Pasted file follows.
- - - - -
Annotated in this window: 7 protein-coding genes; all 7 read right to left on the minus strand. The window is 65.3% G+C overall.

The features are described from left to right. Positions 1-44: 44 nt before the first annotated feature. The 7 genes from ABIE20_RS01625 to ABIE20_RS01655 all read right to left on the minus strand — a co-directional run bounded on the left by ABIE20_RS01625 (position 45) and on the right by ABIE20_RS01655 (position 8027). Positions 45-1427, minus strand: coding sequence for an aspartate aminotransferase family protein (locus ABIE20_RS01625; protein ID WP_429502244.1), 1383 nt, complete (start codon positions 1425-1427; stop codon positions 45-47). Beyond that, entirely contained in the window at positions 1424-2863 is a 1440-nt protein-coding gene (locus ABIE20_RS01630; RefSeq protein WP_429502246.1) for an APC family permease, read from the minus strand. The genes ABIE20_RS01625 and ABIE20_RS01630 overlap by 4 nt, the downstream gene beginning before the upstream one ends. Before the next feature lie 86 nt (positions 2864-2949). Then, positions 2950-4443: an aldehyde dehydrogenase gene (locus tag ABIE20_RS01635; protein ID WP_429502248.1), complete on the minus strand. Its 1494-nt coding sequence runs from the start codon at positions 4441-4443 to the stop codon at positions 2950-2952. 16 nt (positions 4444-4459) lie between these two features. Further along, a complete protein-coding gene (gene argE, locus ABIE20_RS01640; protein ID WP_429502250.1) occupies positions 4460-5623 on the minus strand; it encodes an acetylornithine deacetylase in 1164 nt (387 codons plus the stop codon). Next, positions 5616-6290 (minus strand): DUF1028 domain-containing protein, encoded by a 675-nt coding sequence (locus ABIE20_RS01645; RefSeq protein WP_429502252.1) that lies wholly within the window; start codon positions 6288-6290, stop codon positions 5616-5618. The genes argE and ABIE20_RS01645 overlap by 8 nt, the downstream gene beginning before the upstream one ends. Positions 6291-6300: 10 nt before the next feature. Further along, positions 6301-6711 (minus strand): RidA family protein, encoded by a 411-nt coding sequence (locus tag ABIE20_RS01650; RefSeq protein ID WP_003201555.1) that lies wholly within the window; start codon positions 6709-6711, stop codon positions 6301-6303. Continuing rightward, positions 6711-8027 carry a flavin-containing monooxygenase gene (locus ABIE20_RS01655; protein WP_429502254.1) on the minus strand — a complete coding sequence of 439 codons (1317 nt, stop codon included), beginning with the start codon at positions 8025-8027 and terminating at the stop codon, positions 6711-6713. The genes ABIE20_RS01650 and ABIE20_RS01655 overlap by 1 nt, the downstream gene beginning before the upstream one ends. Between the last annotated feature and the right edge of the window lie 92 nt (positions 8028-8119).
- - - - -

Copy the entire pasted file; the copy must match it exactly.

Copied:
Annotated in this window: 7 protein-coding genes; all 7 read right to left on the minus strand. The window is 65.3% G+C overall.

The features are described from left to right. Positions 1-44: 44 nt before the first annotated feature. The 7 genes from ABIE20_RS01625 to ABIE20_RS01655 all read right to left on the minus strand — a co-directional run bounded on the left by ABIE20_RS01625 (position 45) and on the right by ABIE20_RS01655 (position 8027). Positions 45-1427, minus strand: coding sequence for an aspartate aminotransferase family protein (locus ABIE20_RS01625; protein ID WP_429502244.1), 1383 nt, complete (start codon positions 1425-1427; stop codon positions 45-47). Beyond that, entirely contained in the window at positions 1424-2863 is a 1440-nt protein-coding gene (locus ABIE20_RS01630; RefSeq protein WP_429502246.1) for an APC family permease, read from the minus strand. The genes ABIE20_RS01625 and ABIE20_RS01630 overlap by 4 nt, the downstream gene beginning before the upstream one ends. Before the next feature lie 86 nt (positions 2864-2949). Then, positions 2950-4443: an aldehyde dehydrogenase gene (locus tag ABIE20_RS01635; protein ID WP_429502248.1), complete on the minus strand. Its 1494-nt coding sequence runs from the start codon at positions 4441-4443 to the stop codon at positions 2950-2952. 16 nt (positions 4444-4459) lie between these two features. Further along, a complete protein-coding gene (gene argE, locus ABIE20_RS01640; protein ID WP_429502250.1) occupies positions 4460-5623 on the minus strand; it encodes an acetylornithine deacetylase in 1164 nt (387 codons plus the stop codon). Next, positions 5616-6290 (minus strand): DUF1028 domain-containing protein, encoded by a 675-nt coding sequence (locus ABIE20_RS01645; RefSeq protein WP_429502252.1) that lies wholly within the window; start codon positions 6288-6290, stop codon positions 5616-5618. The genes argE and ABIE20_RS01645 overlap by 8 nt, the downstream gene beginning before the upstream one ends. Positions 6291-6300: 10 nt before the next feature. Further along, positions 6301-6711 (minus strand): RidA family protein, encoded by a 411-nt coding sequence (locus tag ABIE20_RS01650; RefSeq protein ID WP_003201555.1) that lies wholly within the window; start codon positions 6709-6711, stop codon positions 6301-6303. Continuing rightward, positions 6711-8027 carry a flavin-containing monooxygenase gene (locus ABIE20_RS01655; protein WP_429502254.1) on the minus strand — a complete coding sequence of 439 codons (1317 nt, stop codon included), beginning with the start codon at positions 8025-8027 and terminating at the stop codon, positions 6711-6713. The genes ABIE20_RS01650 and ABIE20_RS01655 overlap by 1 nt, the downstream gene beginning before the upstream one ends. Between the last annotated feature and the right edge of the window lie 92 nt (positions 8028-8119).